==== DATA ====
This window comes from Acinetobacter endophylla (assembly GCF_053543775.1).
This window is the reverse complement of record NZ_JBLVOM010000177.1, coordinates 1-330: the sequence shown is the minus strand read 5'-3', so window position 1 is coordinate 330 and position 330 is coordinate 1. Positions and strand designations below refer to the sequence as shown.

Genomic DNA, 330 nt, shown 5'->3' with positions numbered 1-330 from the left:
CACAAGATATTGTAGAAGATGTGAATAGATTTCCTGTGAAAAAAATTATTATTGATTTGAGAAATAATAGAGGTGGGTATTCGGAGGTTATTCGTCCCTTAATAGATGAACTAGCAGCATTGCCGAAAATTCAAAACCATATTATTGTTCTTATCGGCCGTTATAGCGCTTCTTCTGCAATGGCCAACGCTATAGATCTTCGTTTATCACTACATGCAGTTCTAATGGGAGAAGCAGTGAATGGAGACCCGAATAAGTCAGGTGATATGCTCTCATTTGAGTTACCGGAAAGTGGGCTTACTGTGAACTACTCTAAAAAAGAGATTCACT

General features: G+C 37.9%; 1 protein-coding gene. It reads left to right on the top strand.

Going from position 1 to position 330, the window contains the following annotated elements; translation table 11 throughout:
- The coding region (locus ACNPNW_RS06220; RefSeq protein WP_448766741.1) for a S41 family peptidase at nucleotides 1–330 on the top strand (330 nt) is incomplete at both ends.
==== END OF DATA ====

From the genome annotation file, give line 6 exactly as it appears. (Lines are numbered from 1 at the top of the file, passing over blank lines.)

Going from position 1 to position 330, the window contains the following annotated elements; translation table 11 throughout: